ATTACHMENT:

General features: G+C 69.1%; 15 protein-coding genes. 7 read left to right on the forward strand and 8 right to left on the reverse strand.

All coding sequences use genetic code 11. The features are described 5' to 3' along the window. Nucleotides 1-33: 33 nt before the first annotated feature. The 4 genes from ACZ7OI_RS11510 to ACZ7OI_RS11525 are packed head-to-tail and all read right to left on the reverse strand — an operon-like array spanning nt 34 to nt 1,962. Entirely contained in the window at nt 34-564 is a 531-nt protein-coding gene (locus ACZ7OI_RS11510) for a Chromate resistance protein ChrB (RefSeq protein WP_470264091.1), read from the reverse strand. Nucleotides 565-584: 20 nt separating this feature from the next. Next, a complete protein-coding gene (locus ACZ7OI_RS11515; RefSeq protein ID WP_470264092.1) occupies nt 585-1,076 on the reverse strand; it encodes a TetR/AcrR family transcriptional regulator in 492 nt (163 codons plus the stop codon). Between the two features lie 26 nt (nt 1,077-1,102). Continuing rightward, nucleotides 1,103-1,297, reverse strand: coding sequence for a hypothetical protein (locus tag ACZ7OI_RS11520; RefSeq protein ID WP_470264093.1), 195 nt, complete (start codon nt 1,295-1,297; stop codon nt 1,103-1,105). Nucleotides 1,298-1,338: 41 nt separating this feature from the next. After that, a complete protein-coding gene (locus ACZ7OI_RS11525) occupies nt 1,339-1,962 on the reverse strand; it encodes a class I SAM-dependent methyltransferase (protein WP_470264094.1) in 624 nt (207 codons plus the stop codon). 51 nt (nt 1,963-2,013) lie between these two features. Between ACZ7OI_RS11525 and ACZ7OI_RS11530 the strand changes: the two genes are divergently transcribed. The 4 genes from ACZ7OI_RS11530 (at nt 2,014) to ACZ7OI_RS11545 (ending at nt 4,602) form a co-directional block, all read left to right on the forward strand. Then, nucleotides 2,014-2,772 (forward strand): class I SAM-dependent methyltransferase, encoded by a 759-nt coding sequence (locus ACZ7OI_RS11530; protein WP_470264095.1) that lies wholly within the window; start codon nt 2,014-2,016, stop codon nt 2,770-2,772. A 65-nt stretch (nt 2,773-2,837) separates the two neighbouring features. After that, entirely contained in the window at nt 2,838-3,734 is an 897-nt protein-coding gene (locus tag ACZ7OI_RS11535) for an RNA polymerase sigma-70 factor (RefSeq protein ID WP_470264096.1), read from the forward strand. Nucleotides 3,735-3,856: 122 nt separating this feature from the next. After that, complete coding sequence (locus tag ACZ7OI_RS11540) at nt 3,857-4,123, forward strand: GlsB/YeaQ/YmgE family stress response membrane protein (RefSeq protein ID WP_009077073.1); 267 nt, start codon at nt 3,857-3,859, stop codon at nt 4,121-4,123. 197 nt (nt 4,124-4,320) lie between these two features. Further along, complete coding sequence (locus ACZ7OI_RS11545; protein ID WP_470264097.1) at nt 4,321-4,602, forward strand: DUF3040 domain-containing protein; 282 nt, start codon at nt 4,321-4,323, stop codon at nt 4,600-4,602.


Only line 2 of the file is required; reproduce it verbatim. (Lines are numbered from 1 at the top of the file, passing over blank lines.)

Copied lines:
All coding sequences use genetic code 11. The features are described 5' to 3' along the window. Nucleotides 1-33: 33 nt before the first annotated feature. The 4 genes from ACZ7OI_RS11510 to ACZ7OI_RS11525 are packed head-to-tail and all read right to left on the reverse strand — an operon-like array spanning nt 34 to nt 1,962. Entirely contained in the window at nt 34-564 is a 531-nt protein-coding gene (locus ACZ7OI_RS11510) for a Chromate resistance protein ChrB (RefSeq protein WP_470264091.1), read from the reverse strand. Nucleotides 565-584: 20 nt separating this feature from the next. Next, a complete protein-coding gene (locus ACZ7OI_RS11515; RefSeq protein ID WP_470264092.1) occupies nt 585-1,076 on the reverse strand; it encodes a TetR/AcrR family transcriptional regulator in 492 nt (163 codons plus the stop codon). Between the two features lie 26 nt (nt 1,077-1,102). Continuing rightward, nucleotides 1,103-1,297, reverse strand: coding sequence for a hypothetical protein (locus tag ACZ7OI_RS11520; RefSeq protein ID WP_470264093.1), 195 nt, complete (start codon nt 1,295-1,297; stop codon nt 1,103-1,105). Nucleotides 1,298-1,338: 41 nt separating this feature from the next. After that, a complete protein-coding gene (locus ACZ7OI_RS11525) occupies nt 1,339-1,962 on the reverse strand; it encodes a class I SAM-dependent methyltransferase (protein WP_470264094.1) in 624 nt (207 codons plus the stop codon). 51 nt (nt 1,963-2,013) lie between these two features. Between ACZ7OI_RS11525 and ACZ7OI_RS11530 the strand changes: the two genes are divergently transcribed. The 4 genes from ACZ7OI_RS11530 (at nt 2,014) to ACZ7OI_RS11545 (ending at nt 4,602) form a co-directional block, all read left to right on the forward strand. Then, nucleotides 2,014-2,772 (forward strand): class I SAM-dependent methyltransferase, encoded by a 759-nt coding sequence (locus ACZ7OI_RS11530; protein WP_470264095.1) that lies wholly within the window; start codon nt 2,014-2,016, stop codon nt 2,770-2,772. A 65-nt stretch (nt 2,773-2,837) separates the two neighbouring features. After that, entirely contained in the window at nt 2,838-3,734 is an 897-nt protein-coding gene (locus tag ACZ7OI_RS11535) for an RNA polymerase sigma-70 factor (RefSeq protein ID WP_470264096.1), read from the forward strand. Nucleotides 3,735-3,856: 122 nt separating this feature from the next. After that, complete coding sequence (locus tag ACZ7OI_RS11540) at nt 3,857-4,123, forward strand: GlsB/YeaQ/YmgE family stress response membrane protein (RefSeq protein ID WP_009077073.1); 267 nt, start codon at nt 3,857-3,859, stop codon at nt 4,121-4,123. 197 nt (nt 4,124-4,320) lie between these two features. Further along, complete coding sequence (locus ACZ7OI_RS11545; protein ID WP_470264097.1) at nt 4,321-4,602, forward strand: DUF3040 domain-containing protein; 282 nt, start codon at nt 4,321-4,323, stop codon at nt 4,600-4,602.